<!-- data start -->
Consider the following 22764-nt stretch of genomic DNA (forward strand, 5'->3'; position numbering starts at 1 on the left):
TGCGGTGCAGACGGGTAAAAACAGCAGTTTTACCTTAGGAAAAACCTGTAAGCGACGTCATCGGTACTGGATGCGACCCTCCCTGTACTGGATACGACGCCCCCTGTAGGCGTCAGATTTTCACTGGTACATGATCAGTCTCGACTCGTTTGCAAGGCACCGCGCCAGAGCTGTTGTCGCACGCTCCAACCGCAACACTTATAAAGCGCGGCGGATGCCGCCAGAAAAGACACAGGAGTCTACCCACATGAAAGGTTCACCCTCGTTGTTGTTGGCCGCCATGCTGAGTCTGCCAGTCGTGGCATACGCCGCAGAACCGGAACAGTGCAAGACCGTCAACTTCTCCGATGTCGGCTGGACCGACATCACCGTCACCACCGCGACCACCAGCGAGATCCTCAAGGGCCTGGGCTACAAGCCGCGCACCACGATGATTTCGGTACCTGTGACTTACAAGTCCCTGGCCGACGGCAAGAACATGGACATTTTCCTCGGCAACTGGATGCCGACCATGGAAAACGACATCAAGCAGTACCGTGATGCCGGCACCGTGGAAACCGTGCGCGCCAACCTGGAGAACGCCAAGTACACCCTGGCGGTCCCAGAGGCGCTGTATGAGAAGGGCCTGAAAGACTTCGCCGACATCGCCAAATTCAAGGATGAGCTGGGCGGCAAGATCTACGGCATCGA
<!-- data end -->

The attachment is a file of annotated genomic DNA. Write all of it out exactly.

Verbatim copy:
Consider the following 22764-nt stretch of genomic DNA (forward strand, 5'->3'; position numbering starts at 1 on the left):
TGCGGTGCAGACGGGTAAAAACAGCAGTTTTACCTTAGGAAAAACCTGTAAGCGACGTCATCGGTACTGGATGCGACCCTCCCTGTACTGGATACGACGCCCCCTGTAGGCGTCAGATTTTCACTGGTACATGATCAGTCTCGACTCGTTTGCAAGGCACCGCGCCAGAGCTGTTGTCGCACGCTCCAACCGCAACACTTATAAAGCGCGGCGGATGCCGCCAGAAAAGACACAGGAGTCTACCCACATGAAAGGTTCACCCTCGTTGTTGTTGGCCGCCATGCTGAGTCTGCCAGTCGTGGCATACGCCGCAGAACCGGAACAGTGCAAGACCGTCAACTTCTCCGATGTCGGCTGGACCGACATCACCGTCACCACCGCGACCACCAGCGAGATCCTCAAGGGCCTGGGCTACAAGCCGCGCACCACGATGATTTCGGTACCTGTGACTTACAAGTCCCTGGCCGACGGCAAGAACATGGACATTTTCCTCGGCAACTGGATGCCGACCATGGAAAACGACATCAAGCAGTACCGTGATGCCGGCACCGTGGAAACCGTGCGCGCCAACCTGGAGAACGCCAAGTACACCCTGGCGGTCCCAGAGGCGCTGTATGAGAAGGGCCTGAAAGACTTCGCCGACATCGCCAAATTCAAGGATGAGCTGGGCGGCAAGATCTACGGCATCGA